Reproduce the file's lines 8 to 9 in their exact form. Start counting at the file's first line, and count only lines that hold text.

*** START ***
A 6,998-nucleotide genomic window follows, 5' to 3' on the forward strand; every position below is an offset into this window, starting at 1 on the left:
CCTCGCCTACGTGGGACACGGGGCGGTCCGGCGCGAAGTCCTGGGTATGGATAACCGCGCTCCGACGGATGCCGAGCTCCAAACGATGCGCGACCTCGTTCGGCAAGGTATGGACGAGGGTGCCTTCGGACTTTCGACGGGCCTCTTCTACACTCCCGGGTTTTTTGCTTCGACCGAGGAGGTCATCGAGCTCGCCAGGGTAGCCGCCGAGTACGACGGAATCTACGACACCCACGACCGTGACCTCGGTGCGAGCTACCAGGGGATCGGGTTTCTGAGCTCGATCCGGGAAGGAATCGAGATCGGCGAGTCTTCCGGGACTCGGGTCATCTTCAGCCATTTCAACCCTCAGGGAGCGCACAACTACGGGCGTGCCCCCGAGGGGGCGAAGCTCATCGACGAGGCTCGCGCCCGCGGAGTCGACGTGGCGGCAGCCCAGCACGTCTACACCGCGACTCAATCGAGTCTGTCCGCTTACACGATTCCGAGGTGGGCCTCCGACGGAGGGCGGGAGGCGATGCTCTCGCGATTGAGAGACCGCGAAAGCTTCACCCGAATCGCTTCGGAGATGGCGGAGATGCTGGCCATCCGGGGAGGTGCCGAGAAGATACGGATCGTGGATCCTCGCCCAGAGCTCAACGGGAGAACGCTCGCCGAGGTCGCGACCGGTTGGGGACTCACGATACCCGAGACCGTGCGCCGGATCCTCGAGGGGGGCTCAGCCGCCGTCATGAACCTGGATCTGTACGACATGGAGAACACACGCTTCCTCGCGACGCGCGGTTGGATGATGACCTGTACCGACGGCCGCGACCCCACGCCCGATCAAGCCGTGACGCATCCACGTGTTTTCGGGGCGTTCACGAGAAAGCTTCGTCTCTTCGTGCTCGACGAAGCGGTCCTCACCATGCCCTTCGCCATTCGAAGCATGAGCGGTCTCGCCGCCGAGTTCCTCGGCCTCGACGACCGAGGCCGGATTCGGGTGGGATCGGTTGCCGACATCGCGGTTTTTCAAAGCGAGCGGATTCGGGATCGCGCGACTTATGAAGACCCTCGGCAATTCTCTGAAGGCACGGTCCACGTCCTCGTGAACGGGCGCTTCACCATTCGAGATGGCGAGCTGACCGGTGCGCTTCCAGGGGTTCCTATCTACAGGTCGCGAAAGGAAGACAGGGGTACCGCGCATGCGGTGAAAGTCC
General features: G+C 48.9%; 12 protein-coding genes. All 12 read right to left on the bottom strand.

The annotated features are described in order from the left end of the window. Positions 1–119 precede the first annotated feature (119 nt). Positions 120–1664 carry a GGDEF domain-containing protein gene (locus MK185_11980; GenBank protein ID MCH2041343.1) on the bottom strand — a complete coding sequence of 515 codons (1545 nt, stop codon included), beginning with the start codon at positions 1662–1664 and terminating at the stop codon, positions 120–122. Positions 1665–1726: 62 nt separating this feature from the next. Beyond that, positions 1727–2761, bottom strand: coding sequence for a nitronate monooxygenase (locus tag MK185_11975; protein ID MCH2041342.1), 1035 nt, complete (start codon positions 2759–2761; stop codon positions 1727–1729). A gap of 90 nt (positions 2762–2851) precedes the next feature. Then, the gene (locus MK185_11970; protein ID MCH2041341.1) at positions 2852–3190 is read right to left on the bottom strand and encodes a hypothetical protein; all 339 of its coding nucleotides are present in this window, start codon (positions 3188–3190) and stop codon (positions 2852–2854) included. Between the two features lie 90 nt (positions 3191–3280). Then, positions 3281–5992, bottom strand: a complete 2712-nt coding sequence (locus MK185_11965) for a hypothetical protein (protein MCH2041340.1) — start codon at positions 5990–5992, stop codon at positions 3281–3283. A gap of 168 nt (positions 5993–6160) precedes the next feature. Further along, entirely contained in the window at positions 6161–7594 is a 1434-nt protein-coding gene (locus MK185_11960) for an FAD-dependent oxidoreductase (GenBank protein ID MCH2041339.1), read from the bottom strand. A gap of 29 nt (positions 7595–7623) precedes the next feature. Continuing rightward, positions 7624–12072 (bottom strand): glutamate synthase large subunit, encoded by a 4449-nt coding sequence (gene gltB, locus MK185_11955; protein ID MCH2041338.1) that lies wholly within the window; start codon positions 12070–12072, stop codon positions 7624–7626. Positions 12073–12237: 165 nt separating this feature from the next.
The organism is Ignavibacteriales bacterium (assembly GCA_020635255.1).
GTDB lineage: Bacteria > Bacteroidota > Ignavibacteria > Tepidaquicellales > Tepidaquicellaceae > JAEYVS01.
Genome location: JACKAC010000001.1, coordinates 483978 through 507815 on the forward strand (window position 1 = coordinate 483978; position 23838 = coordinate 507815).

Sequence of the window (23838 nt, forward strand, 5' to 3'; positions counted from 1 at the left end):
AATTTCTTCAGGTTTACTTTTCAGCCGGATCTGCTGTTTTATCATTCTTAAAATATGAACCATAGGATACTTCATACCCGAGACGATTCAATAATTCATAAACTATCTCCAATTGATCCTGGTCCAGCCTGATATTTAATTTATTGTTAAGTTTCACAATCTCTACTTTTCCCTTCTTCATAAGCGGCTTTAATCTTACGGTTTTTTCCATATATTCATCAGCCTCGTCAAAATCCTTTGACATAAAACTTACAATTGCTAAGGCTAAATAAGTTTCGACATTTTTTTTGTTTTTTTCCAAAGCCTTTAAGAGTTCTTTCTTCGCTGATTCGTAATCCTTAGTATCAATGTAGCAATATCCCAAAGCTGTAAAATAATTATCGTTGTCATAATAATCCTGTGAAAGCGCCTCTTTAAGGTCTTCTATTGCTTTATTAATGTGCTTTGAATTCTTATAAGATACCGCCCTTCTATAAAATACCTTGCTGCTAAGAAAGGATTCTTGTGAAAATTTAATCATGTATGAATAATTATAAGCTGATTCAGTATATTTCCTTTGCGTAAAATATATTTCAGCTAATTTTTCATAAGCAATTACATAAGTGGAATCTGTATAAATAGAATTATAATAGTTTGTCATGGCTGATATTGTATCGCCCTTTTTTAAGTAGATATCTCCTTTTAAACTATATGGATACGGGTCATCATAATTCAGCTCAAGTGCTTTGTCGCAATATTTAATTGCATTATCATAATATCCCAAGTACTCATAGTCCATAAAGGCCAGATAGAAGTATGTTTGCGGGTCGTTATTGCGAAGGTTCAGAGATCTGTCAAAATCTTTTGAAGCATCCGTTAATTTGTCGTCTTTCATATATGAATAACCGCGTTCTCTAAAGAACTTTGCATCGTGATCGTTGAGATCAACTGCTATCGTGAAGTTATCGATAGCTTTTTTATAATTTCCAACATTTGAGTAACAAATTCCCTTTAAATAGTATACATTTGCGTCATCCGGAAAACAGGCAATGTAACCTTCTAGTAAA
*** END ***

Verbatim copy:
Sequence of the window (23838 nt, forward strand, 5' to 3'; positions counted from 1 at the left end):
AATTTCTTCAGGTTTACTTTTCAGCCGGATCTGCTGTTTTATCATTCTTAAAATATGAACCATAGGATACTTCATACCCGAGACGATTCAATAATTCATAAACTATCTCCAATTGATCCTGGTCCAGCCTGATATTTAATTTATTGTTAAGTTTCACAATCTCTACTTTTCCCTTCTTCATAAGCGGCTTTAATCTTACGGTTTTTTCCATATATTCATCAGCCTCGTCAAAATCCTTTGACATAAAACTTACAATTGCTAAGGCTAAATAAGTTTCGACATTTTTTTTGTTTTTTTCCAAAGCCTTTAAGAGTTCTTTCTTCGCTGATTCGTAATCCTTAGTATCAATGTAGCAATATCCCAAAGCTGTAAAATAATTATCGTTGTCATAATAATCCTGTGAAAGCGCCTCTTTAAGGTCTTCTATTGCTTTATTAATGTGCTTTGAATTCTTATAAGATACCGCCCTTCTATAAAATACCTTGCTGCTAAGAAAGGATTCTTGTGAAAATTTAATCATGTATGAATAATTATAAGCTGATTCAGTATATTTCCTTTGCGTAAAATATATTTCAGCTAATTTTTCATAAGCAATTACATAAGTGGAATCTGTATAAATAGAATTATAATAGTTTGTCATGGCTGATATTGTATCGCCCTTTTTTAAGTAGATATCTCCTTTTAAACTATATGGATACGGGTCATCATAATTCAGCTCAAGTGCTTTGTCGCAATATTTAATTGCATTATCATAATATCCCAAGTACTCATAGTCCATAAAGGCCAGATAGAAGTATGTTTGCGGGTCGTTATTGCGAAGGTTCAGAGATCTGTCAAAATCTTTTGAAGCATCCGTTAATTTGTCGTCTTTCATATATGAATAACCGCGTTCTCTAAAGAACTTTGCATCGTGATCGTTGAGATCAACTGCTATCGTGAAGTTATCGATAGCTTTTTTATAATTTCCAACATTTGAGTAACAAATTCCCTTTAAATAGTATACATTTGCGTCATCCGGAAAACAGGCAATGTAACCTTCTAGTAAA